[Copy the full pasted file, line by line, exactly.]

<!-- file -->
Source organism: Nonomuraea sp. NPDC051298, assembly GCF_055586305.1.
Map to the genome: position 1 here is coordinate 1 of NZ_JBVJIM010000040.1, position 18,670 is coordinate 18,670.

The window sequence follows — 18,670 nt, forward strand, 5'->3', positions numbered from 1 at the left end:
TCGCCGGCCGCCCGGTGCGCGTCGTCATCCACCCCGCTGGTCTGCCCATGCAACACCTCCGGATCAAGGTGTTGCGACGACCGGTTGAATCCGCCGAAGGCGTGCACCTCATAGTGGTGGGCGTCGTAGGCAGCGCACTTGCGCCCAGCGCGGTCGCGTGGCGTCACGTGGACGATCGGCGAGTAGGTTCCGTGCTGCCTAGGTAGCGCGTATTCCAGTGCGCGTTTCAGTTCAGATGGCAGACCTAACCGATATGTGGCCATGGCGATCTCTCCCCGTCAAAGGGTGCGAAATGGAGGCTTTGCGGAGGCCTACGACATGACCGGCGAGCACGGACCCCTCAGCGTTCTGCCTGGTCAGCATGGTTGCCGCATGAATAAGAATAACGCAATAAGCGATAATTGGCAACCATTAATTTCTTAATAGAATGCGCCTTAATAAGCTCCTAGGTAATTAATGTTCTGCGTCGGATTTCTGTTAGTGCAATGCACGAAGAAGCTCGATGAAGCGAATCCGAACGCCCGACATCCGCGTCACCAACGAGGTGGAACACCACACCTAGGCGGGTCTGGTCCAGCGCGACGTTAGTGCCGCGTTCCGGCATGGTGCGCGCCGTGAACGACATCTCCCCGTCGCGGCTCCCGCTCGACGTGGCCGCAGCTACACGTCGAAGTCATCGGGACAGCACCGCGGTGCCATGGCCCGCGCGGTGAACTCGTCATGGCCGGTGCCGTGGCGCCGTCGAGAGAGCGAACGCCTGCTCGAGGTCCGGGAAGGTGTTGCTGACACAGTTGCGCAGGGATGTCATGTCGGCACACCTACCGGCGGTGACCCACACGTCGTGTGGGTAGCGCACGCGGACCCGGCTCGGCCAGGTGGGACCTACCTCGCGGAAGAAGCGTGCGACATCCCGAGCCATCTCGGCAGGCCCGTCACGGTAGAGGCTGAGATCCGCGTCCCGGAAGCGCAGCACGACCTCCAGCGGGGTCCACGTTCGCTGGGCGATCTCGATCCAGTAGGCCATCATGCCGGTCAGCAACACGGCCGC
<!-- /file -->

Source organism: Nonomuraea sp. NPDC051298, assembly GCF_055586305.1.
Map to the genome: position 1 here is coordinate 1 of NZ_JBVJIM010000040.1, position 18,670 is coordinate 18,670.

The window sequence follows — 18,670 nt, forward strand, 5'->3', positions numbered from 1 at the left end:
TCGCCGGCCGCCCGGTGCGCGTCGTCATCCACCCCGCTGGTCTGCCCATGCAACACCTCCGGATCAAGGTGTTGCGACGACCGGTTGAATCCGCCGAAGGCGTGCACCTCATAGTGGTGGGCGTCGTAGGCAGCGCACTTGCGCCCAGCGCGGTCGCGTGGCGTCACGTGGACGATCGGCGAGTAGGTTCCGTGCTGCCTAGGTAGCGCGTATTCCAGTGCGCGTTTCAGTTCAGATGGCAGACCTAACCGATATGTGGCCATGGCGATCTCTCCCCGTCAAAGGGTGCGAAATGGAGGCTTTGCGGAGGCCTACGACATGACCGGCGAGCACGGACCCCTCAGCGTTCTGCCTGGTCAGCATGGTTGCCGCATGAATAAGAATAACGCAATAAGCGATAATTGGCAACCATTAATTTCTTAATAGAATGCGCCTTAATAAGCTCCTAGGTAATTAATGTTCTGCGTCGGATTTCTGTTAGTGCAATGCACGAAGAAGCTCGATGAAGCGAATCCGAACGCCCGACATCCGCGTCACCAACGAGGTGGAACACCACACCTAGGCGGGTCTGGTCCAGCGCGACGTTAGTGCCGCGTTCCGGCATGGTGCGCGCCGTGAACGACATCTCCCCGTCGCGGCTCCCGCTCGACGTGGCCGCAGCTACACGTCGAAGTCATCGGGACAGCACCGCGGTGCCATGGCCCGCGCGGTGAACTCGTCATGGCCGGTGCCGTGGCGCCGTCGAGAGAGCGAACGCCTGCTCGAGGTCCGGGAAGGTGTTGCTGACACAGTTGCGCAGGGATGTCATGTCGGCACACCTACCGGCGGTGACCCACACGTCGTGTGGGTAGCGCACGCGGACCCGGCTCGGCCAGGTGGGACCTACCTCGCGGAAGAAGCGTGCGACATCCCGAGCCATCTCGGCAGGCCCGTCACGGTAGAGGCTGAGATCCGCGTCCCGGAAGCGCAGCACGACCTCCAGCGGGGTCCACGTTCGCTGGGCGATCTCGATCCAGTAGGCCATCATGCCGGTCAGCAACACGGCCGC